(needs final edit and images) Slavery was introduced to New York City when the Dutch settled the colony, bringing with them 11 African men in 1626 and three women in 1628. When the English captured the city in 1664 nearly 9% of the 8000 settlers were Africans (slaves and freed) and their ownership was transferred to the British who institutionalized slavery, classifying them as chattel who worked involuntarily. Slavery continued to be an important source of New York’s labor force into the early 18th century, with 40 percent of white households using slaves, making NY the largest slave-owning colony in the north. In 1711 a slave market was established at the foot of Wall Street. The market was located at the present-day intersection of Wall and Water Streets, then at the water’s edge, and was intended for the hiring, buying, and selling of slaves. It would eventually become known as Meal Market, and be the location where slaves continued to be bought and sold.

By this time 20% of the city's population were enslaved blacks. On April 6, 1712, nine white New Yorker's were killed in what would become the city's first slave uprising.  That same year a slave market was established on the foot of Wall Street. On April 6, 1712 twenty-three enslaved blacks armed with guns and knives set fire to a building on Maiden Lane. The fire soon spread and the slaves attacked the white colonists who rushed to put the fire out, killing nine of them. British soldiers dispatched militia units and soon captured the twenty-three slaves and four others. Six off the captured committed suicide, but the rest were executed, most burned alive.  Laws were quickly established following the revolt making it illegal for slaves to meet and allowing slave owners to punish their slaves as they saw fit. But not even forty years later there would be another slave uprising in New York City.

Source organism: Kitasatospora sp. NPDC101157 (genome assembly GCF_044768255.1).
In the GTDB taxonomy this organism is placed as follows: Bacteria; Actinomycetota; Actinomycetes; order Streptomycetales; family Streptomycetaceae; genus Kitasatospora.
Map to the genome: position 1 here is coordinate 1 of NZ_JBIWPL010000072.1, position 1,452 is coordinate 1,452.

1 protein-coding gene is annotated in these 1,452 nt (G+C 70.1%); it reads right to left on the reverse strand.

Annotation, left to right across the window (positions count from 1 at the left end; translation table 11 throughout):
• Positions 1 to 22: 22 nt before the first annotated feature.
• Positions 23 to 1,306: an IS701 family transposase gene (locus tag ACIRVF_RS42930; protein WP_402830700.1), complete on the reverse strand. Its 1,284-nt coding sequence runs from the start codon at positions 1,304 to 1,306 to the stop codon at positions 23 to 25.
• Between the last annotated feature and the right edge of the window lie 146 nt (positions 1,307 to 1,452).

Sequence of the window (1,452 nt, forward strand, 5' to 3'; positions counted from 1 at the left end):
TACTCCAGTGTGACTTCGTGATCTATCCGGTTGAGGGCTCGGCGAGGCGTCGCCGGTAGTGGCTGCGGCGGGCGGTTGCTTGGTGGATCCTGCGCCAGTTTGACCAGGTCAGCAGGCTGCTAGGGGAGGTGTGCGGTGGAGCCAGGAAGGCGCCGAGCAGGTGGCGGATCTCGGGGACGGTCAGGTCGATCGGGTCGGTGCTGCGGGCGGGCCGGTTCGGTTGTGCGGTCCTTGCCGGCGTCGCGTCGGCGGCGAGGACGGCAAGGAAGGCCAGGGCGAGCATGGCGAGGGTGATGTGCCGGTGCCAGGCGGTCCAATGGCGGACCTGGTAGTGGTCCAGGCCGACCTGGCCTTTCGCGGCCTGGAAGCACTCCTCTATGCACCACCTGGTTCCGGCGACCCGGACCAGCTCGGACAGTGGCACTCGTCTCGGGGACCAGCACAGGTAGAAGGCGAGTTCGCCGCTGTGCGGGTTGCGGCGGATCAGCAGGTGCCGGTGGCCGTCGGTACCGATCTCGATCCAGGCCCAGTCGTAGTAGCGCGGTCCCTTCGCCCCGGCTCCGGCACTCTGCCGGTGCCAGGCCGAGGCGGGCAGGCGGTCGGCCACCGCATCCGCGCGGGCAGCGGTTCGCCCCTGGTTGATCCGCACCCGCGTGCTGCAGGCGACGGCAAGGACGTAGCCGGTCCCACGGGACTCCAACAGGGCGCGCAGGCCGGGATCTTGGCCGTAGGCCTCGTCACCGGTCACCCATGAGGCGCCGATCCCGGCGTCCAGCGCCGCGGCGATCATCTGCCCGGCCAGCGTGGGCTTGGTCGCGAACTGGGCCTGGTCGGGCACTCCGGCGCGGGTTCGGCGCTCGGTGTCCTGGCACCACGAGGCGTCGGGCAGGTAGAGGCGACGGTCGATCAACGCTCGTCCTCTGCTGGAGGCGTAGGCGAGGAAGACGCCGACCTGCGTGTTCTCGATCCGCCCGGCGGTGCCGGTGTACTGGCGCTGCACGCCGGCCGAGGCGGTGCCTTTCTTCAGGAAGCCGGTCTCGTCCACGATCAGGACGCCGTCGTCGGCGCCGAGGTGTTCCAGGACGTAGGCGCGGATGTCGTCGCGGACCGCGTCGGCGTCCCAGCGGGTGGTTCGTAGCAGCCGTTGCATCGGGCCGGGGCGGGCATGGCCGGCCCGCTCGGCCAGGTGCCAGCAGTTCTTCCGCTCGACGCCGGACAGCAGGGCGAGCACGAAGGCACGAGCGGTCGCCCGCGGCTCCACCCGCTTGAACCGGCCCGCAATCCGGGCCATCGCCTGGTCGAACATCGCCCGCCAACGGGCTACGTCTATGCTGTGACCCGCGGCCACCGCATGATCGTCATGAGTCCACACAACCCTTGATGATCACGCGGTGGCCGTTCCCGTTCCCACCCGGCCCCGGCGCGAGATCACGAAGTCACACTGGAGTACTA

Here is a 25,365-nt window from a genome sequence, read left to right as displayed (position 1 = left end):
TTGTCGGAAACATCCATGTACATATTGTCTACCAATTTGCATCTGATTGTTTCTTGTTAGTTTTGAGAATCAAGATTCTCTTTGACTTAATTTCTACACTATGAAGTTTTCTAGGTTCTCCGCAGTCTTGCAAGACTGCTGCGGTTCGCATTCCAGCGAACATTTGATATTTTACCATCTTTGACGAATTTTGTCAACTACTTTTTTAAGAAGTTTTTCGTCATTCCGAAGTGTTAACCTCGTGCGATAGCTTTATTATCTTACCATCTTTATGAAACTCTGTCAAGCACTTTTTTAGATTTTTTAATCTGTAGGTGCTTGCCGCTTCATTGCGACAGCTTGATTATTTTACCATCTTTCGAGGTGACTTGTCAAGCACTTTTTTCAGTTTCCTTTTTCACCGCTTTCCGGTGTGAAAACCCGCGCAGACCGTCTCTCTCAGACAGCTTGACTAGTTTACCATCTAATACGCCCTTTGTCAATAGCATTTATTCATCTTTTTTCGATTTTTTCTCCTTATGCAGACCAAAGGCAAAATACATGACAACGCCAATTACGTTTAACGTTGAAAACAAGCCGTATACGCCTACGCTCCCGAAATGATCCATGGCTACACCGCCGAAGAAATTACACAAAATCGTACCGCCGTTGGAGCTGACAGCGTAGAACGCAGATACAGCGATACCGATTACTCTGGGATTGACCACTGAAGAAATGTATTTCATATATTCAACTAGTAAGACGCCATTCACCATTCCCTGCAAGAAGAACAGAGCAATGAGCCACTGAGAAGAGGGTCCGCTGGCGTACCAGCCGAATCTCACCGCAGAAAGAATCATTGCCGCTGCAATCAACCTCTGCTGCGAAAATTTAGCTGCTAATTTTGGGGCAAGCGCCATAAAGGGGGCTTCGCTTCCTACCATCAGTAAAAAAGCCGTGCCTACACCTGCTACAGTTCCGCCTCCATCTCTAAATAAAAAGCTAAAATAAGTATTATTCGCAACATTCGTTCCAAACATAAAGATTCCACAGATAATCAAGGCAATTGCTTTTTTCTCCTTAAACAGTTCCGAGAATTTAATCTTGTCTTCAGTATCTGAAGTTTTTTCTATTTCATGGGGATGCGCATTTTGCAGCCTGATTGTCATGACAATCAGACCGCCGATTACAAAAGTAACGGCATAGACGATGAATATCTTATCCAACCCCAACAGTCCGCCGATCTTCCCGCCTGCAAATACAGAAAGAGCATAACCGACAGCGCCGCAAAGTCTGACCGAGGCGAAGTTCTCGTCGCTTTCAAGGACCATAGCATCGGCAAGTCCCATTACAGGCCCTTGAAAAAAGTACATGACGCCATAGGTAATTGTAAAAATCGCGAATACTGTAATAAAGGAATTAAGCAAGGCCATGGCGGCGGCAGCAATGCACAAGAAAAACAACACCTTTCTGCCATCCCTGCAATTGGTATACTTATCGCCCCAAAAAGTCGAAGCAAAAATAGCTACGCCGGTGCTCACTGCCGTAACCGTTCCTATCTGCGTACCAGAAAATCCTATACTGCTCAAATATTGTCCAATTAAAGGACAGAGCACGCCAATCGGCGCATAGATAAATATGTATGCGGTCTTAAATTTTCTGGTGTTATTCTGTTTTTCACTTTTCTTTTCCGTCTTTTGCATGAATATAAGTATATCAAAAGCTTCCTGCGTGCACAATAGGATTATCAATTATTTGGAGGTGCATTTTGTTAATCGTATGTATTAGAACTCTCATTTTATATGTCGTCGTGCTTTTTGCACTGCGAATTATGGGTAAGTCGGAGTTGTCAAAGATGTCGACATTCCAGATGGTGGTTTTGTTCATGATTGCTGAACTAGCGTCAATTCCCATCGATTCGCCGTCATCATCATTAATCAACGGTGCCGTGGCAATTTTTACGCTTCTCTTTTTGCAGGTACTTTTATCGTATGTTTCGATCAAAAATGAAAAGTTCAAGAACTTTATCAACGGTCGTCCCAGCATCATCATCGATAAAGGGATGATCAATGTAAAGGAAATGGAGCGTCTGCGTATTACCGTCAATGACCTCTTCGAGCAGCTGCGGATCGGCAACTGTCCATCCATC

Between 1700 and 1774 the city legally admitted around 6,800 slaves, with prominent NYC families such as the Schuylers, Livingstons, Van Cortlands, Beekmans and Waltons profiting from the trade. In NYC Killing a slave was illegal, but unlike the Dutch who allowed slaves to marry in church, under the British they could not be married and families were split up. In 1741 a slave uprising burned down homes, businesses, the seat of the royal government, the governor’s residence and Fort George (at the Battery). The uprising lasted six months and resulted in the execution of 30 black men and the deportation of 72. After the decade of the 1740s where the slave population would peak at 21% slavery in NYC would slowly start to decline leading up to the Revolution, with the slave market on Wall Street being dismantled in 1762. After the war, more prominent white New Yorkers began to push for a gradual emancipation and in 1799 an act declared children of slaves free. In 1809 marriage between slaves was legalized and separation of families prohibited. In 1827 NY State Governor Tompkins abolished slavery, but complete abolition was not achieved until 1841 when the state revoked a law that made nonresidents able to hold slaves for up to 9 months. But the city still held ties to southern slave holding states until the Civil War and blacks in NYC were often kidnapped in the street and transported to the South for sale.

The city profited enormously from slavery, so much that in leading up to the Civil War NYC Mayor Fernando Wood originally proposed secession rather than lose profits from the cotton trade with the South.

Adam Thalenfeld